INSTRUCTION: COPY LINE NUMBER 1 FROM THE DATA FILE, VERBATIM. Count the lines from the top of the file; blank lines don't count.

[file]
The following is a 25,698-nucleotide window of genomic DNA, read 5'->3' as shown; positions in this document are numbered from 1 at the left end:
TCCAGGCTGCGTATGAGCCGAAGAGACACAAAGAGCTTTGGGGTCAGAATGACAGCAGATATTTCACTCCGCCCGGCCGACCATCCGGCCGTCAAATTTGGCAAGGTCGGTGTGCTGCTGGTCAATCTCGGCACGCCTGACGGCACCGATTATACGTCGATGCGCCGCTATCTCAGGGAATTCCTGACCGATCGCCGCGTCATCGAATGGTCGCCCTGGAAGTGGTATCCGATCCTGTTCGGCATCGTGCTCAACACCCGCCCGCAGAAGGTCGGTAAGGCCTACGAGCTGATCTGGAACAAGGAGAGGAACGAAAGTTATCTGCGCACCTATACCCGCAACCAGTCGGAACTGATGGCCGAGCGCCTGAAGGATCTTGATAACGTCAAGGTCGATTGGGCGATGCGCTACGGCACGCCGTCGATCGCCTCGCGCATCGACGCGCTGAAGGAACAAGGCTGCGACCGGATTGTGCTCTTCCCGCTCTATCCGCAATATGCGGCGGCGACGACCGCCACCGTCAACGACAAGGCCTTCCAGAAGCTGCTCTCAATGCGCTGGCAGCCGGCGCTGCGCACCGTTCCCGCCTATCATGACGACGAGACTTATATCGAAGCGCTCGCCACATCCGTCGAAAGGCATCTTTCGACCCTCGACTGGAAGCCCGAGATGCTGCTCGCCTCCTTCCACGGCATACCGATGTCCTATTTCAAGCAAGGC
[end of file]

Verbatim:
The following is a 25,698-nucleotide window of genomic DNA, read 5'->3' as shown; positions in this document are numbered from 1 at the left end: